View from Fort Tryon Park overlooking the Hudson River

Fort Tryon Park Trust

Fort Tryon Park Trust’s mission is to promote the restoration, preservation, and enhancement of this historic and scenic landmark for the benefit and use of the surrounding community and all New Yorkers.

Plans for Fort Tryon Park's Javits Playground Advance

Jacob Javits Playground

The Fort Tryon Park Trust gifted $350,000 to NYC Parks to help close the funding gap for the reconstruction of Javits Playground. This funding gift along with that of $600,000 from Borough President Brewer and $1,500,000 from Councilmember Rodriguez provide the total projected capital costs of $2.45 million for a Phase I project at Javits. NYC Parks has committed to restoring the natural areas of the playground with in-house resources, so the full area west of Fort Washington Avenue can be revitalized.

The Fort Tryon Park Trust has forged a Javits Playground Committee, a diverse coalition of playground users to advise on the needs of the community. Read the Javits Playground Committee's letter to NYC Parks on priorities for the site here.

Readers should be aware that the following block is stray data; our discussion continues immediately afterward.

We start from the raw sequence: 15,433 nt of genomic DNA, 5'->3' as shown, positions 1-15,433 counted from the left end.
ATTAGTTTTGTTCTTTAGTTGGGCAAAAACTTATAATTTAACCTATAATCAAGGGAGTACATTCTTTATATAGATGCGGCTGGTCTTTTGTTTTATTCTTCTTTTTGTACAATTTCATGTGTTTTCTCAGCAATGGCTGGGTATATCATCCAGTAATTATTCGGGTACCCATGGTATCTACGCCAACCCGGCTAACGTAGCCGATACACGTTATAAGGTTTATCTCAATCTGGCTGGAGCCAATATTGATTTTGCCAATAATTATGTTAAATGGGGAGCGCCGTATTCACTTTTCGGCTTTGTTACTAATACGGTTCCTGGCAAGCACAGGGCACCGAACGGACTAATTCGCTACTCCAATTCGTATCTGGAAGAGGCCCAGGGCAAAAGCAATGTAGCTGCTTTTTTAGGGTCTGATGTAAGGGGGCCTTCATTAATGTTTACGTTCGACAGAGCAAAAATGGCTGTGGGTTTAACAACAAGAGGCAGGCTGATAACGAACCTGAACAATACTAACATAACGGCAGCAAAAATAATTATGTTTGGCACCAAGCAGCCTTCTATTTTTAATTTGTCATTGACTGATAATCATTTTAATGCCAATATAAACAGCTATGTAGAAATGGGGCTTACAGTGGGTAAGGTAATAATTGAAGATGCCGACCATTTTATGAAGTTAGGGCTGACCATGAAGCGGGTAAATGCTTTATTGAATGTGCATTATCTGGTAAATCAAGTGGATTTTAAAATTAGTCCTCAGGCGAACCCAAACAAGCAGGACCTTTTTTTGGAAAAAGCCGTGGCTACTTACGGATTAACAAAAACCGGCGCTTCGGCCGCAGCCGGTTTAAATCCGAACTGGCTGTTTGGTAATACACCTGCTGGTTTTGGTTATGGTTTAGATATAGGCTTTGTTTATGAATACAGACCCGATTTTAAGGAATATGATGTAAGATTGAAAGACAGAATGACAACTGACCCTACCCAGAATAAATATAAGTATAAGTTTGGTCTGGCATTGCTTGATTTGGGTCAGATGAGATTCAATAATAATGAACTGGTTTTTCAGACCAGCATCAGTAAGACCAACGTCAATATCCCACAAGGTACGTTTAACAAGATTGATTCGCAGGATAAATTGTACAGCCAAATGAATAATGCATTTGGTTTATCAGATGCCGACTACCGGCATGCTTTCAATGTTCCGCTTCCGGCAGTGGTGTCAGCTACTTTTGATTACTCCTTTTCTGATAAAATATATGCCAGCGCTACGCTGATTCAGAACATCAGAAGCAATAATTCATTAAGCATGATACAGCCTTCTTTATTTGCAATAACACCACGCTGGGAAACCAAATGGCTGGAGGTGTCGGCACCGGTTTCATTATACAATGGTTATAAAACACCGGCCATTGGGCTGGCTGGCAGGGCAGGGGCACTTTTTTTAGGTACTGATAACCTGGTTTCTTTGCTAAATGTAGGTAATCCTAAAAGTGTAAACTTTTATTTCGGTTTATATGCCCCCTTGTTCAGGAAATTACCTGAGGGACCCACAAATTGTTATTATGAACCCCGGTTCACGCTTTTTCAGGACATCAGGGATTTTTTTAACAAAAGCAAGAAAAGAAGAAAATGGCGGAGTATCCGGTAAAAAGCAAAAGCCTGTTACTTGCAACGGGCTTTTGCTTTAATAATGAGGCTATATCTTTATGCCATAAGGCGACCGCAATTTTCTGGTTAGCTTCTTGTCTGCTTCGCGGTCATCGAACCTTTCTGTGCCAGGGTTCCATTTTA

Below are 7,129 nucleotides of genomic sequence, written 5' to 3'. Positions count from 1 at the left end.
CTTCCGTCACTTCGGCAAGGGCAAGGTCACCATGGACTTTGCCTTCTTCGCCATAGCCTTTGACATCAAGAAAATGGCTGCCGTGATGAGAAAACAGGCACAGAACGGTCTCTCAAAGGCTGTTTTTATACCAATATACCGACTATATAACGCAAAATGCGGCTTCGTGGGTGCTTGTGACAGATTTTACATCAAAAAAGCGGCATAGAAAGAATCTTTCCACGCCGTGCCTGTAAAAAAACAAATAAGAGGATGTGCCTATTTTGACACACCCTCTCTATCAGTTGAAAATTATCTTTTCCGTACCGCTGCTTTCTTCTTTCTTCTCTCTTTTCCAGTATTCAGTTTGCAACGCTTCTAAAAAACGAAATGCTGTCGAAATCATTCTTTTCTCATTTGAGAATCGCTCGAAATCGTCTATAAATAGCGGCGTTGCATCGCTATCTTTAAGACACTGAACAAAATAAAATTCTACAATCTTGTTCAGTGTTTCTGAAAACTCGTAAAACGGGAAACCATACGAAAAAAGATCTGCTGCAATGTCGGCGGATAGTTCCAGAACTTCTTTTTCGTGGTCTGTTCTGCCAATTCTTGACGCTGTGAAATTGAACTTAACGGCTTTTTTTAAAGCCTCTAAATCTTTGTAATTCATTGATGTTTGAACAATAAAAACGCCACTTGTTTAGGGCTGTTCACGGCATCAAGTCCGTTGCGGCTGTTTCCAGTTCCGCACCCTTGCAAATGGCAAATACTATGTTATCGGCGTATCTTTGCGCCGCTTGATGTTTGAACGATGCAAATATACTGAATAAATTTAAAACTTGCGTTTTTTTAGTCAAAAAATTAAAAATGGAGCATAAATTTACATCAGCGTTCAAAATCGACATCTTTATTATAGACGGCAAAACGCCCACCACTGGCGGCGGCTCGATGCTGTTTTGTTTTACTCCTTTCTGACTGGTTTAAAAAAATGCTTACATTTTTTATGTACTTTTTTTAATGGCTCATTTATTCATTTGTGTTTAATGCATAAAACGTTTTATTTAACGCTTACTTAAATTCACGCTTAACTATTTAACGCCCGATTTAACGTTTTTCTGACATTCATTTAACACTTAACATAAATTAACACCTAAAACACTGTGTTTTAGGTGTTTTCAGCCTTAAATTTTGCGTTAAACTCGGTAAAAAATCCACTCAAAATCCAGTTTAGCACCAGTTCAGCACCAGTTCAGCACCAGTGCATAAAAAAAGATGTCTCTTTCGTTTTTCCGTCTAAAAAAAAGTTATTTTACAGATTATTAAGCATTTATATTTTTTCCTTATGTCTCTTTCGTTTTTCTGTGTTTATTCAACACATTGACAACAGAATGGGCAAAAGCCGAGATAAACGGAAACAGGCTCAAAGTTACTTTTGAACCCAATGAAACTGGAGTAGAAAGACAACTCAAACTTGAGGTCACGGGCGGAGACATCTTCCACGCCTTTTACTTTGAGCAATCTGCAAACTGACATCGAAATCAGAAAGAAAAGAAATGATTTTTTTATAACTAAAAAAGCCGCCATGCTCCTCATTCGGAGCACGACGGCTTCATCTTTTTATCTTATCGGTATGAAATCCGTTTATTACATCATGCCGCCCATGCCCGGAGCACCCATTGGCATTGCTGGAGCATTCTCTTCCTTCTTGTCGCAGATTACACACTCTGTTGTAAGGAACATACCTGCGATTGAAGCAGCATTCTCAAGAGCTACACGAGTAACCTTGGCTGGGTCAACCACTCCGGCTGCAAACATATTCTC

At its March 22 meeting, Manhattan Community Board 12 voted to approve NYC Parks' Concept Plan 2 for the playground. Read the resolution here. NYC Parks will now start its Schematic Design Process and return to the local Community Board in early June to present its design.

Copies of Concept Plans 1 and 2 can be reviewed at the Community Board 12 Office:
Community Board 12/Manhattan
530 West 166th Street, 6th Floor
New York, NY 10032

Stay tuned here for project updates, or to send comments or questions on the project, write to:

Javits Playground 2/15 Public Scoping Meeting Presentation
Learn more about NYC Parks’ Capital Process

Help Us Save Fort Tryon's American Elms!

Elm tree next to a path in Fort Tryon Park

Fort Tryon Park is graced by dozens of 100-year old American Elms. Transplanted as mature trees by John D. Rockefeller in the early 1930s, the elms have offered beauty and shade to the visitors and residents of New York City from the day the park opened. These glorious trees are in jeopardy as Dutch elm disease, a deadly fungus that infects the sapwood of elm trees, has invaded the park. To preserve these majestic trees we’ve begun a rigorous course of pruning, removing infected trees, innoculating remaining trees, and air spading mature roots. We need your help to preserve our unique American elms so the park can continue to have their glorious canopy, shade and habitat for wildlife.

Heather Gardens


Alpine Gardens



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